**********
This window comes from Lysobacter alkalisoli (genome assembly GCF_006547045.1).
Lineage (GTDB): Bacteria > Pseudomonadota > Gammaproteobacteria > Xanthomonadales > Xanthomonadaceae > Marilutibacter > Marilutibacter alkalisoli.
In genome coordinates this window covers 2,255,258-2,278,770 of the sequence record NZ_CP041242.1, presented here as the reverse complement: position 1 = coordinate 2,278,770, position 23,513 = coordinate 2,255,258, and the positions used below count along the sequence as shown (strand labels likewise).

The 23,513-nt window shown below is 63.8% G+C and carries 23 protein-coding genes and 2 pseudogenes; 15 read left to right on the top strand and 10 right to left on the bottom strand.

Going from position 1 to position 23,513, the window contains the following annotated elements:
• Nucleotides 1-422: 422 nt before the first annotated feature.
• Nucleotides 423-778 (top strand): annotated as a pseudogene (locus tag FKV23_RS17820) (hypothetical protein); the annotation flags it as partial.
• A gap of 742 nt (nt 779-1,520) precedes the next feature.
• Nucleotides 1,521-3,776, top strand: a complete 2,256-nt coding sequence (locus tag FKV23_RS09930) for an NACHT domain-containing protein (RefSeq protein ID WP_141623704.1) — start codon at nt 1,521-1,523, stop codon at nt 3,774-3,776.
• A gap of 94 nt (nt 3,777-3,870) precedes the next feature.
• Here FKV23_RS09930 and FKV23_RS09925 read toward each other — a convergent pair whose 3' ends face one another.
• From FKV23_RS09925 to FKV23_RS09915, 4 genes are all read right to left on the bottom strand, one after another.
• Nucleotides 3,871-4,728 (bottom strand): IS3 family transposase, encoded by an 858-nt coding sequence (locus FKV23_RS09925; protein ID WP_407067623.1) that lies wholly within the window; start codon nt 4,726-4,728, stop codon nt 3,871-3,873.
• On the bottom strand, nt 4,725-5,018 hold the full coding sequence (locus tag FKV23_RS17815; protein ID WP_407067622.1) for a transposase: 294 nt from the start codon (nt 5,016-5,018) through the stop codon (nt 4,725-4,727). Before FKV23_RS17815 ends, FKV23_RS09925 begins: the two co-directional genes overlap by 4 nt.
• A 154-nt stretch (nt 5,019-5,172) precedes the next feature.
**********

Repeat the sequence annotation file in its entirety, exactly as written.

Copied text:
This window comes from Lysobacter alkalisoli (genome assembly GCF_006547045.1).
Lineage (GTDB): Bacteria > Pseudomonadota > Gammaproteobacteria > Xanthomonadales > Xanthomonadaceae > Marilutibacter > Marilutibacter alkalisoli.
In genome coordinates this window covers 2,255,258-2,278,770 of the sequence record NZ_CP041242.1, presented here as the reverse complement: position 1 = coordinate 2,278,770, position 23,513 = coordinate 2,255,258, and the positions used below count along the sequence as shown (strand labels likewise).

The 23,513-nt window shown below is 63.8% G+C and carries 23 protein-coding genes and 2 pseudogenes; 15 read left to right on the top strand and 10 right to left on the bottom strand.

Going from position 1 to position 23,513, the window contains the following annotated elements:
• Nucleotides 1-422: 422 nt before the first annotated feature.
• Nucleotides 423-778 (top strand): annotated as a pseudogene (locus tag FKV23_RS17820) (hypothetical protein); the annotation flags it as partial.
• A gap of 742 nt (nt 779-1,520) precedes the next feature.
• Nucleotides 1,521-3,776, top strand: a complete 2,256-nt coding sequence (locus tag FKV23_RS09930) for an NACHT domain-containing protein (RefSeq protein ID WP_141623704.1) — start codon at nt 1,521-1,523, stop codon at nt 3,774-3,776.
• A gap of 94 nt (nt 3,777-3,870) precedes the next feature.
• Here FKV23_RS09930 and FKV23_RS09925 read toward each other — a convergent pair whose 3' ends face one another.
• From FKV23_RS09925 to FKV23_RS09915, 4 genes are all read right to left on the bottom strand, one after another.
• Nucleotides 3,871-4,728 (bottom strand): IS3 family transposase, encoded by an 858-nt coding sequence (locus FKV23_RS09925; protein ID WP_407067623.1) that lies wholly within the window; start codon nt 4,726-4,728, stop codon nt 3,871-3,873.
• On the bottom strand, nt 4,725-5,018 hold the full coding sequence (locus tag FKV23_RS17815; protein ID WP_407067622.1) for a transposase: 294 nt from the start codon (nt 5,016-5,018) through the stop codon (nt 4,725-4,727). Before FKV23_RS17815 ends, FKV23_RS09925 begins: the two co-directional genes overlap by 4 nt.
• A 154-nt stretch (nt 5,019-5,172) precedes the next feature.